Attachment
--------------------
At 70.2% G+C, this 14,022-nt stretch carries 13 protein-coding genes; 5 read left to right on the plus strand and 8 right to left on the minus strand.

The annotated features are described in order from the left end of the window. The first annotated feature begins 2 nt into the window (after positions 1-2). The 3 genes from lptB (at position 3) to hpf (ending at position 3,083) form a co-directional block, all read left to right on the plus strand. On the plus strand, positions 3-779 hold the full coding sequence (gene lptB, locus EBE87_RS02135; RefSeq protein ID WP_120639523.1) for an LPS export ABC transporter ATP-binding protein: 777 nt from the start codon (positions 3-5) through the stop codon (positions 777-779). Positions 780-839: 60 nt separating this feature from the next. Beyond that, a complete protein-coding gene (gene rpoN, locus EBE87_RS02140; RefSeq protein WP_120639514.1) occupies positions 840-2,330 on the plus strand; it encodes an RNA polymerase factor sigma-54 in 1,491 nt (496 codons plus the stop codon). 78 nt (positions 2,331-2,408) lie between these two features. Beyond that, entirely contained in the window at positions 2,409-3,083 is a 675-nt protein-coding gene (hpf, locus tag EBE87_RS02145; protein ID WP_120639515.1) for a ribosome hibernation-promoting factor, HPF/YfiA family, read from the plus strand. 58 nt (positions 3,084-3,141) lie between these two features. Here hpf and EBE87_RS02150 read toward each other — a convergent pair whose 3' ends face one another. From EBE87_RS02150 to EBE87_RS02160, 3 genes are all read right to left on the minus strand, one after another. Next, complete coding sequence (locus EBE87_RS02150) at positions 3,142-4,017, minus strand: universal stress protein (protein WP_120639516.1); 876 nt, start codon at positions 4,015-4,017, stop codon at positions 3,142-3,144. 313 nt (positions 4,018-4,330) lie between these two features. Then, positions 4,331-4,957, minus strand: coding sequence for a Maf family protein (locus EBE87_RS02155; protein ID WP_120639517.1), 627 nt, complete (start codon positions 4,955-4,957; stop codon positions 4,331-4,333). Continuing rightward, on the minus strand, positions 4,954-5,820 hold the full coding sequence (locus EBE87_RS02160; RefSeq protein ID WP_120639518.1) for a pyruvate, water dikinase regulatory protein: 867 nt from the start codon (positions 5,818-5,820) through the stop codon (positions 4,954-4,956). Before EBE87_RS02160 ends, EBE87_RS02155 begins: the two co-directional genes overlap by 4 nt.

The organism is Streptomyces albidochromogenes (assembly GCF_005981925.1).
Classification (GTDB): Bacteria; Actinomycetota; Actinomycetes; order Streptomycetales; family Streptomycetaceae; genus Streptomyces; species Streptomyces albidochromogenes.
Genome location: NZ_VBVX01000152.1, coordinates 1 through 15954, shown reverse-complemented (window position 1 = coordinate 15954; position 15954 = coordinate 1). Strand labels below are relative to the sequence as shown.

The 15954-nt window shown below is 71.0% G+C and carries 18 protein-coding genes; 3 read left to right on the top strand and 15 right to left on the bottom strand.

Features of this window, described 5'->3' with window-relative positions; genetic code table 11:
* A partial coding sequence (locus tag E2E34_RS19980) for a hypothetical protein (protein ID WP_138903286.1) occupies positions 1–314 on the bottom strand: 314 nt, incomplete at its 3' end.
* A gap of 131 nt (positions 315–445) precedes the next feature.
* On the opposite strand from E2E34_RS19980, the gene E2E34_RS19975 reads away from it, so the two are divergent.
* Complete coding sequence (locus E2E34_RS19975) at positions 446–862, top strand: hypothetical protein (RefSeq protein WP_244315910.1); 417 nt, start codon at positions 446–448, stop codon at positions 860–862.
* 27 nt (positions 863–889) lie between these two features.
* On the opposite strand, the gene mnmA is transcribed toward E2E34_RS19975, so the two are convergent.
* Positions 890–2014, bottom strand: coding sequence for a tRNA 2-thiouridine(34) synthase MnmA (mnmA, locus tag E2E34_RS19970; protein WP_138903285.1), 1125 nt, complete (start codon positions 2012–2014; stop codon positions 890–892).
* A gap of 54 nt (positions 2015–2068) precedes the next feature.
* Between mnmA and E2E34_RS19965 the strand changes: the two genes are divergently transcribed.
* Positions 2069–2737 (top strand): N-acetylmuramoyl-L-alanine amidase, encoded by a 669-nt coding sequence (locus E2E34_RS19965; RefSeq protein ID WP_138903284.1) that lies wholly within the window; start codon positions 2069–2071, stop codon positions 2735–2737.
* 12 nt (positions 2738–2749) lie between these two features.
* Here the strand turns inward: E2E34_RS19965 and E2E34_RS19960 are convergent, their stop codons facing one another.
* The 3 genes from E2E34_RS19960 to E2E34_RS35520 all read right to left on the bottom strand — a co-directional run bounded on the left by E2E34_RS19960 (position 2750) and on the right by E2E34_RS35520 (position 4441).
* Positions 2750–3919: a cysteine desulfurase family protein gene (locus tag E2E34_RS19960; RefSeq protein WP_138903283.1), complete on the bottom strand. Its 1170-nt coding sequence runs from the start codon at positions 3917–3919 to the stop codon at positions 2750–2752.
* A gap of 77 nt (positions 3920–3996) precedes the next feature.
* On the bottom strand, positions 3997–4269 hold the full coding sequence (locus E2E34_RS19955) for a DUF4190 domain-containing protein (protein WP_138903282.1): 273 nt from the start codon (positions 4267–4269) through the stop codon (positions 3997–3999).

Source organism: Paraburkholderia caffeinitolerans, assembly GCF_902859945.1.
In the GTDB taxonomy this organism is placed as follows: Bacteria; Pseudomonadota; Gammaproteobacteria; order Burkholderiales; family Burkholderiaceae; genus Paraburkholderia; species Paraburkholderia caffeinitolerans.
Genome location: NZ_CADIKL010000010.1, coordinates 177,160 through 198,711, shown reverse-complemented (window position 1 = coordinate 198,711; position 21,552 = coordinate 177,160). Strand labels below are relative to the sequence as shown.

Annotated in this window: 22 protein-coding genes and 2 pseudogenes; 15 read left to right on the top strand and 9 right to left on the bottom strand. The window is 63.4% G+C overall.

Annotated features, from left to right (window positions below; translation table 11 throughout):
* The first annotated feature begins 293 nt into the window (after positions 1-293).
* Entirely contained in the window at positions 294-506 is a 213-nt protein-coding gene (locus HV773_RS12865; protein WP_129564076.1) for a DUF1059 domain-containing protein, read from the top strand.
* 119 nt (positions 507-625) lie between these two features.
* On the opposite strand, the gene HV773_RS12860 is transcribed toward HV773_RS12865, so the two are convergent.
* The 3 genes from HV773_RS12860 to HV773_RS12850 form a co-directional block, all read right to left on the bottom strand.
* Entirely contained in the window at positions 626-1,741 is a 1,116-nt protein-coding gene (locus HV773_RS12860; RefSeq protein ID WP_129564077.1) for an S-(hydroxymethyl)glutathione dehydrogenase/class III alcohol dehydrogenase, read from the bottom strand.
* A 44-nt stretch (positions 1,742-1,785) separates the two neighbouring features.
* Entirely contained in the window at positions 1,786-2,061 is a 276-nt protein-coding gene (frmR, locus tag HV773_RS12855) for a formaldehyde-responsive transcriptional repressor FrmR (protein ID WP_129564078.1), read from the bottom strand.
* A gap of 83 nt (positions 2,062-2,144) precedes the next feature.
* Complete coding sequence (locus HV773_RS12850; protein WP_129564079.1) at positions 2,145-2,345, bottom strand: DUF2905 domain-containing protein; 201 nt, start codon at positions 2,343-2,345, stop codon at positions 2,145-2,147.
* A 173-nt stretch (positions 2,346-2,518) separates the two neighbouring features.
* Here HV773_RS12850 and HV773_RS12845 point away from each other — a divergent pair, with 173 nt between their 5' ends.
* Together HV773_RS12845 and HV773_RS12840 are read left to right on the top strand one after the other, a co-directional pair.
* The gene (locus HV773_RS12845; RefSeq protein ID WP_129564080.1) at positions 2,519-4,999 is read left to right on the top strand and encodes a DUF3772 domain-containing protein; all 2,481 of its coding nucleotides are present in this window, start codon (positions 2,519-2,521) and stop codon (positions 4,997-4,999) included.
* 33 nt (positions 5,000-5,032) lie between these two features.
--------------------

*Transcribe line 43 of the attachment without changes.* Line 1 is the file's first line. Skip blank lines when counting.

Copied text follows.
* 33 nt (positions 5,000-5,032) lie between these two features.